A number of areas may prove challenging for allied governments, Alliance politicians, or other international actors in supporting and sustaining NATO's new contributions to international stability.
In 2001, both Americans and Europeans spoke of building democracy in Afghanistan. Now the priority has shifted toward making the country stable and making Afghans responsible for security.
Given Washington’s “pivot” toward Asia, you would think Europe would be doing more to provide for its own military defense. You would be wrong.
The armed forces, so far, have gotten away relatively lightly among the drastic cuts that have affected health care, transportation, and education.
Over the course of a decade, Turkey has transformed itself from a status quo-oriented, peripheral member of NATO to an emerging power with an ambition to shape regional power dynamics.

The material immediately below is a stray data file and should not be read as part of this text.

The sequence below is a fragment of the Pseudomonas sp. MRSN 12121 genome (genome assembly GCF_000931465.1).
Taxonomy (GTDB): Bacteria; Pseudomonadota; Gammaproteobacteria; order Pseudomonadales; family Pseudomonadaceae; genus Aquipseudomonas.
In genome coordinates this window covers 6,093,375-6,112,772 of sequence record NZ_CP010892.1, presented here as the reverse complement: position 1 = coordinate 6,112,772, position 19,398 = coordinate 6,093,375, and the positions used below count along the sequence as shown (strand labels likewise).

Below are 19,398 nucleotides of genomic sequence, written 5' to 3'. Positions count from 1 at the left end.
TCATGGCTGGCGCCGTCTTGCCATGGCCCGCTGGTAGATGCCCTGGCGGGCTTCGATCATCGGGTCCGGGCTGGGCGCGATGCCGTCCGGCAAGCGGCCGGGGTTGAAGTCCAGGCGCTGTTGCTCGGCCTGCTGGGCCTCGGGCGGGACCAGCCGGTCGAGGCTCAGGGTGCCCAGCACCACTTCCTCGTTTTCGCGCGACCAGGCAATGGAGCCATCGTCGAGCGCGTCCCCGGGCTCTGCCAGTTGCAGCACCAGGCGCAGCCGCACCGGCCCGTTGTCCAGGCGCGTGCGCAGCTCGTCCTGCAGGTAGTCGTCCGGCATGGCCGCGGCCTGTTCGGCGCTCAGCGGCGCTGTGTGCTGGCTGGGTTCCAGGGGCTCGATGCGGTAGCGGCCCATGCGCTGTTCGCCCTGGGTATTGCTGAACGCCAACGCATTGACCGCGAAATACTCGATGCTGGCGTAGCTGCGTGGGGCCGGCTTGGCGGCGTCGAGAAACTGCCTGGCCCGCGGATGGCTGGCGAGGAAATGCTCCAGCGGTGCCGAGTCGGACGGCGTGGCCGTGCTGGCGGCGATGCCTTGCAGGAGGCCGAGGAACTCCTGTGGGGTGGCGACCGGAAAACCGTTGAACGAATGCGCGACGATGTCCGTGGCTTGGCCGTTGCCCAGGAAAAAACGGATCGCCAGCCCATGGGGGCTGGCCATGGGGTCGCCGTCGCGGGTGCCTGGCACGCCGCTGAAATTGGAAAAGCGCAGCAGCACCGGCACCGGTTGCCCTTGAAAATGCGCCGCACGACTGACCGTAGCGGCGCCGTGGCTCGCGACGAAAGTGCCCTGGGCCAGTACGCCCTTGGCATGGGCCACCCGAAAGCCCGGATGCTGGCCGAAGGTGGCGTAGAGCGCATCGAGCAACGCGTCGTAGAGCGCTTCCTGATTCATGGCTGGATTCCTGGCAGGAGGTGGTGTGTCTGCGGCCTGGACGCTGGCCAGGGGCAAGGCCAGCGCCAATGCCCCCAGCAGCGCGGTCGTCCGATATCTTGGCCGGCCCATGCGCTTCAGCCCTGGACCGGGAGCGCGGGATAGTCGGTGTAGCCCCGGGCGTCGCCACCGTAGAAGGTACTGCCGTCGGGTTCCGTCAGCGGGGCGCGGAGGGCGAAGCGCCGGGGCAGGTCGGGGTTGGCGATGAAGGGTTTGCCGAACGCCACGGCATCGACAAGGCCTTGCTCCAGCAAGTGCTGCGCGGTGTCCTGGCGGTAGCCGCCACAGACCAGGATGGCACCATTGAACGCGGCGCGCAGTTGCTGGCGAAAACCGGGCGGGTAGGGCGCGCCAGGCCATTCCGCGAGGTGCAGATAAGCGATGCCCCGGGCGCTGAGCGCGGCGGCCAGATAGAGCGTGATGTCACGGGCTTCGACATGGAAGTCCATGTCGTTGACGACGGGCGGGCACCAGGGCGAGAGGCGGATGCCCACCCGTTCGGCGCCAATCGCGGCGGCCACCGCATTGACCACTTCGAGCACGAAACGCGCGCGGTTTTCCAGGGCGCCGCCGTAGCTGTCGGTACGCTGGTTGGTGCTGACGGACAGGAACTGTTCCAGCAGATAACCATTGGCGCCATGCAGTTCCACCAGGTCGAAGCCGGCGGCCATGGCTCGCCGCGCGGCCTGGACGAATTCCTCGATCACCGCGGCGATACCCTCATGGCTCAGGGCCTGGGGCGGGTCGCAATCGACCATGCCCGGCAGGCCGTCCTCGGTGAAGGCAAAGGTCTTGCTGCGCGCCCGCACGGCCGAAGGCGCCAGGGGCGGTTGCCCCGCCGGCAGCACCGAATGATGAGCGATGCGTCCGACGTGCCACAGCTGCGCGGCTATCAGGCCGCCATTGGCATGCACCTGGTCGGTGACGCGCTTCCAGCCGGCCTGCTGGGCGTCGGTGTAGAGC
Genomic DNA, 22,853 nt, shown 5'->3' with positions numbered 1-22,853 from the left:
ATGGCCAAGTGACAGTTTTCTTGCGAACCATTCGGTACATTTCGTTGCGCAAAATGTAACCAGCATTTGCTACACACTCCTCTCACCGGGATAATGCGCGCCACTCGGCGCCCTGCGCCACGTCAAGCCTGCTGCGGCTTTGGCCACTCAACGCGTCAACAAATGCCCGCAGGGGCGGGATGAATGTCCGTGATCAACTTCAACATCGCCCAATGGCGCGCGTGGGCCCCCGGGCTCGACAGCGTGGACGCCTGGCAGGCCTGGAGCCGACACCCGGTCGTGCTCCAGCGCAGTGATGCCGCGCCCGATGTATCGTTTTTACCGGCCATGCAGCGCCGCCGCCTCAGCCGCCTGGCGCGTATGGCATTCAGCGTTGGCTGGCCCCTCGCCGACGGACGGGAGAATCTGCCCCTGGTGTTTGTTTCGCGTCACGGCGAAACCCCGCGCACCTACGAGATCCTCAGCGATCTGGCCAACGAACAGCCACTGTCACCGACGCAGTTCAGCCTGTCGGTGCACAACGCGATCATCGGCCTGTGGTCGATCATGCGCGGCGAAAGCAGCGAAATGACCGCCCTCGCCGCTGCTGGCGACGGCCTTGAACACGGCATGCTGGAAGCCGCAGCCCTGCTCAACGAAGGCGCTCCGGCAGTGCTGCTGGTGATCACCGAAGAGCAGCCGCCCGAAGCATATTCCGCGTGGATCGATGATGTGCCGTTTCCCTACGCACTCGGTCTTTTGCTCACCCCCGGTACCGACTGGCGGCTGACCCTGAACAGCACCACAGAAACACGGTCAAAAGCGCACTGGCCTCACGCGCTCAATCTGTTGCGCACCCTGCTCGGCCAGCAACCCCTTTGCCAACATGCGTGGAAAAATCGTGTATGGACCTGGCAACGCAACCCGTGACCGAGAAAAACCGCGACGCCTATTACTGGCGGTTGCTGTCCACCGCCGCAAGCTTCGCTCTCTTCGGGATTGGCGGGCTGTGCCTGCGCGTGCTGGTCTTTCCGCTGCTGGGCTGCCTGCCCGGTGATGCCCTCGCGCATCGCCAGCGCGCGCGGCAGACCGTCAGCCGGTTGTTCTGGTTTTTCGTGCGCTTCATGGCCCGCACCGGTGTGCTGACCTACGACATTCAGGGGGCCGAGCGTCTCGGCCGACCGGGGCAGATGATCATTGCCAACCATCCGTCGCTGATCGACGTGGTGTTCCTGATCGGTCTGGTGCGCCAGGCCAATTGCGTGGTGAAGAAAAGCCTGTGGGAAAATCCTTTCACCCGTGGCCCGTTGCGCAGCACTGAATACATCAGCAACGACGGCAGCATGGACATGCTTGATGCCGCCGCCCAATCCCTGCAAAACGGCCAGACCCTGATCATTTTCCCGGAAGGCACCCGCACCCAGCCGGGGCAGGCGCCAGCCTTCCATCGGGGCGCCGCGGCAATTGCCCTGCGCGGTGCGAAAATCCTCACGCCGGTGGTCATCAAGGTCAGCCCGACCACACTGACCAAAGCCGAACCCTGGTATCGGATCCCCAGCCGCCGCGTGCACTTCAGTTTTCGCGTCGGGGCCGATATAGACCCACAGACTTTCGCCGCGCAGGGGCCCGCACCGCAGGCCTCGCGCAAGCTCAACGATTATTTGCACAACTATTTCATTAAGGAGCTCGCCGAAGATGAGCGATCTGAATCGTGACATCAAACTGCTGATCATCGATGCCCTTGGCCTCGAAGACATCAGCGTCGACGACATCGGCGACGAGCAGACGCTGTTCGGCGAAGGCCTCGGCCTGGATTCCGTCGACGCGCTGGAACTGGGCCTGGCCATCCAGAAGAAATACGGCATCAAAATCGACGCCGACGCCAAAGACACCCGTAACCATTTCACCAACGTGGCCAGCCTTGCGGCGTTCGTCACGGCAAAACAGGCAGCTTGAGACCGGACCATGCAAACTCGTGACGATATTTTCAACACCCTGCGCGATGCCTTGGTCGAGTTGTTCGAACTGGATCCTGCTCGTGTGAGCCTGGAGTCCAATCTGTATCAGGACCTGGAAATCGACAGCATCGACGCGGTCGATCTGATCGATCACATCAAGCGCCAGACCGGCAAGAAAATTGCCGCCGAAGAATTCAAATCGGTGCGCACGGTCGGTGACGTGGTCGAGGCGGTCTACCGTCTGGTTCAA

Between now and 2014, the 50 countries participating in the NATO-led mission in Afghanistan will have to empty their military bases and leave the landlocked country.
A slimmed down NATO could do a better job of harmonizing transatlantic positions in crisis situations, be the hub of multinational, high-end military operations, and develop expertise and capabilities to deal with new threats such as cyber attacks.
Nobody doubts the speed with which the security challenges faced by western governments are changing. The need for fresh thinking both from the military and the wide range of relevant civilian stakeholders is clear to all.
As Turkey’s regional role evolves, so does its relations with neighbors and in turn, its security challenges.
EASI brought together former policymakers, diplomats, generals, and business leaders from Russia, North America, and Europe to look at options to address the region’s faltering security system and to chart a roadmap of practical action that would lead to a more secure future.